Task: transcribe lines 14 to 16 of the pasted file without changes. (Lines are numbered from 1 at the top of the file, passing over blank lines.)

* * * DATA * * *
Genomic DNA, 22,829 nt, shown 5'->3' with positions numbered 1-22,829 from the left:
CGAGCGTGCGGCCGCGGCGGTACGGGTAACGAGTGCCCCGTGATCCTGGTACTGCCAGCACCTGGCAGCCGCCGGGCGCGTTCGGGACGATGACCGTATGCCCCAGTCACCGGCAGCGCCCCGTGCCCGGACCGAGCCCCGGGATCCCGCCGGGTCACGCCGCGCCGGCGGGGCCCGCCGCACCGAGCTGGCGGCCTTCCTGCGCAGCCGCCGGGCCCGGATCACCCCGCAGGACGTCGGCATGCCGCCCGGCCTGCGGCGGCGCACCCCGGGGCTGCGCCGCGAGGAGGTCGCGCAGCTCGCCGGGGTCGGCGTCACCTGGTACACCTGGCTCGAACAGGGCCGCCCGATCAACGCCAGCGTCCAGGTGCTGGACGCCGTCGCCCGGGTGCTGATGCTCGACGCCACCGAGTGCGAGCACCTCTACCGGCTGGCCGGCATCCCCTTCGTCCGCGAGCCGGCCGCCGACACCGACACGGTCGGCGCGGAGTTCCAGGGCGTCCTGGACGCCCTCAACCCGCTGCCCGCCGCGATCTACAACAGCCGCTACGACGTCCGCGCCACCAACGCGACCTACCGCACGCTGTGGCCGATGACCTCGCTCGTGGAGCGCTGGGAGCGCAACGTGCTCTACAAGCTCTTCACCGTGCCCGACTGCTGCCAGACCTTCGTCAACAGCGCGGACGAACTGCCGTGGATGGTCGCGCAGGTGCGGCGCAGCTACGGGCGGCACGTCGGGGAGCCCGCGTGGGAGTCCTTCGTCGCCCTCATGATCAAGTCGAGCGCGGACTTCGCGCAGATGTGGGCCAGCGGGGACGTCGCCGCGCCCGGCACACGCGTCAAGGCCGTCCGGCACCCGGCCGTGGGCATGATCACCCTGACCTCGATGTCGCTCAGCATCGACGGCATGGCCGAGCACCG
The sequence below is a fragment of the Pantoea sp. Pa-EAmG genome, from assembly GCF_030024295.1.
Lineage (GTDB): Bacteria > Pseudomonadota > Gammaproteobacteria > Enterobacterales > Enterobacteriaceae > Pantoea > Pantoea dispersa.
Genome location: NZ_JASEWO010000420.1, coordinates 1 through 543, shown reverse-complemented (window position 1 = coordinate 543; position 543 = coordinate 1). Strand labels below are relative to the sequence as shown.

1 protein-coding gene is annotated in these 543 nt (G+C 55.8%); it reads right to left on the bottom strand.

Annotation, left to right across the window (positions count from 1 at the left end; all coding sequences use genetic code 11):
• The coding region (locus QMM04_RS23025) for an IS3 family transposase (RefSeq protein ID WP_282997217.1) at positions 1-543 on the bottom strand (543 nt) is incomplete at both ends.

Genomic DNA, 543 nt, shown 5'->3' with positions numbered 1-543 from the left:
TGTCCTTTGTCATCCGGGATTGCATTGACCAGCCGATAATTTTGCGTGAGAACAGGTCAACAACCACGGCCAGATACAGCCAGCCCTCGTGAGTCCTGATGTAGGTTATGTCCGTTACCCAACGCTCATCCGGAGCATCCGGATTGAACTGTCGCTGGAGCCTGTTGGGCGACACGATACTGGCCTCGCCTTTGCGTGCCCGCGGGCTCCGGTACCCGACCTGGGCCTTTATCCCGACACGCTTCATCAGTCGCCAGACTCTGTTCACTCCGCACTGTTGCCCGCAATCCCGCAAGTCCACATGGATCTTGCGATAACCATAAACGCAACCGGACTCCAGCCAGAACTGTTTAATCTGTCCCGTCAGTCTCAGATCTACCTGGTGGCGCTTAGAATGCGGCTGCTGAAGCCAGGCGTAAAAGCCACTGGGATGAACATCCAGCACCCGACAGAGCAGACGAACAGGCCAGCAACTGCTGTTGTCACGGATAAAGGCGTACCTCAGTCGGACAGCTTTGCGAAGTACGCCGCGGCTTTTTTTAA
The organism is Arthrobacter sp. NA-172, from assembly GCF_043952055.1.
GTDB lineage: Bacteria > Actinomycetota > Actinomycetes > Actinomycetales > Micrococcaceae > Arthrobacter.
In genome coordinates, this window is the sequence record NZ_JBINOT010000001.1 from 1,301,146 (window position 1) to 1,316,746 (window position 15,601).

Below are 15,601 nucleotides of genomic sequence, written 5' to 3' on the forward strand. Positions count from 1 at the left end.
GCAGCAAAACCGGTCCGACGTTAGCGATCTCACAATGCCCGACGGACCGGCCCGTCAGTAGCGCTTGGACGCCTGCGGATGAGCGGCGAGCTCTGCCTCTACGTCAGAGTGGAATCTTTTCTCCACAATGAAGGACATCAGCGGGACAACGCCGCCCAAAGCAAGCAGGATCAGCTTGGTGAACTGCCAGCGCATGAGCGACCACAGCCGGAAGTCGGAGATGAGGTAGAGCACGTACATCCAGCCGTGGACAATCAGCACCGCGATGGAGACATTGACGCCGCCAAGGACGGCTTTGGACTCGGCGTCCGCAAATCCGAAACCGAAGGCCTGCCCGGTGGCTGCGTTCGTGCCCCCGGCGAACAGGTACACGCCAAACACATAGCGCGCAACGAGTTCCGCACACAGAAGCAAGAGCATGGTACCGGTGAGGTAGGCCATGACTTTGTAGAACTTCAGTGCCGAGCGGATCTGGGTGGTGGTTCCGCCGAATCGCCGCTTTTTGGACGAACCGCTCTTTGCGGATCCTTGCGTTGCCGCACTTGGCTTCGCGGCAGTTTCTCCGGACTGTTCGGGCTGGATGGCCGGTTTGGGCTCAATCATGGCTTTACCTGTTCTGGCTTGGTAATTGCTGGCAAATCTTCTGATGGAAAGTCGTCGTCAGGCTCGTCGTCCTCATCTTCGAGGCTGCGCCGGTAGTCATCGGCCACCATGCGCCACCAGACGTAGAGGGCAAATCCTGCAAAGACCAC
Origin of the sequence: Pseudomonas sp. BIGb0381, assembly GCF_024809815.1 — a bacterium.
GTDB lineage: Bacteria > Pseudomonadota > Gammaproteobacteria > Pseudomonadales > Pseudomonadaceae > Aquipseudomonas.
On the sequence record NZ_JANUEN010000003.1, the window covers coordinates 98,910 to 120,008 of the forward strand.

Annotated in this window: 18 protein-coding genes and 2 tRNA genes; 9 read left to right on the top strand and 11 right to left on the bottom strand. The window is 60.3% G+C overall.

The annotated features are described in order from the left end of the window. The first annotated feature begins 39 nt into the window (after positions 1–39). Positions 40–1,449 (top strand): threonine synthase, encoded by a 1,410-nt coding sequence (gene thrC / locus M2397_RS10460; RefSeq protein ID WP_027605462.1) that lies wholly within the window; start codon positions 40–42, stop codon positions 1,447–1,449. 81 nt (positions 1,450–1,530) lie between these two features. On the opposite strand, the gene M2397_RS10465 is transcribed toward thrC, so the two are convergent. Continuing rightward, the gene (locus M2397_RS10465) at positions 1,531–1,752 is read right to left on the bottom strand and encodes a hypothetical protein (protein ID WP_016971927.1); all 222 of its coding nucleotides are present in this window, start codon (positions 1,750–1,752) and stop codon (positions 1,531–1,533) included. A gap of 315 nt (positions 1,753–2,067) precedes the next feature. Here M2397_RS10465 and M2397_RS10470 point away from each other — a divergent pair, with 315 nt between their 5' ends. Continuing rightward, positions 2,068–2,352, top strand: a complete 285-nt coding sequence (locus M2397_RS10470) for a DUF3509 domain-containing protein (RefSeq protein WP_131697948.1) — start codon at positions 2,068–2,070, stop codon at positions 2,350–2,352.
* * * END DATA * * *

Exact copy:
Below are 15,601 nucleotides of genomic sequence, written 5' to 3' on the forward strand. Positions count from 1 at the left end.
GCAGCAAAACCGGTCCGACGTTAGCGATCTCACAATGCCCGACGGACCGGCCCGTCAGTAGCGCTTGGACGCCTGCGGATGAGCGGCGAGCTCTGCCTCTACGTCAGAGTGGAATCTTTTCTCCACAATGAAGGACATCAGCGGGACAACGCCGCCCAAAGCAAGCAGGATCAGCTTGGTGAACTGCCAGCGCATGAGCGACCACAGCCGGAAGTCGGAGATGAGGTAGAGCACGTACATCCAGCCGTGGACAATCAGCACCGCGATGGAGACATTGACGCCGCCAAGGACGGCTTTGGACTCGGCGTCCGCAAATCCGAAACCGAAGGCCTGCCCGGTGGCTGCGTTCGTGCCCCCGGCGAACAGGTACACGCCAAACACATAGCGCGCAACGAGTTCCGCACACAGAAGCAAGAGCATGGTACCGGTGAGGTAGGCCATGACTTTGTAGAACTTCAGTGCCGAGCGGATCTGGGTGGTGGTTCCGCCGAATCGCCGCTTTTTGGACGAACCGCTCTTTGCGGATCCTTGCGTTGCCGCACTTGGCTTCGCGGCAGTTTCTCCGGACTGTTCGGGCTGGATGGCCGGTTTGGGCTCAATCATGGCTTTACCTGTTCTGGCTTGGTAATTGCTGGCAAATCTTCTGATGGAAAGTCGTCGTCAGGCTCGTCGTCCTCATCTTCGAGGCTGCGCCGGTAGTCATCGGCCACCATGCGCCACCAGACGTAGAGGGCAAATCCTGCAAAGACCAC
Origin of the sequence: Pseudomonas sp. BIGb0381, assembly GCF_024809815.1 — a bacterium.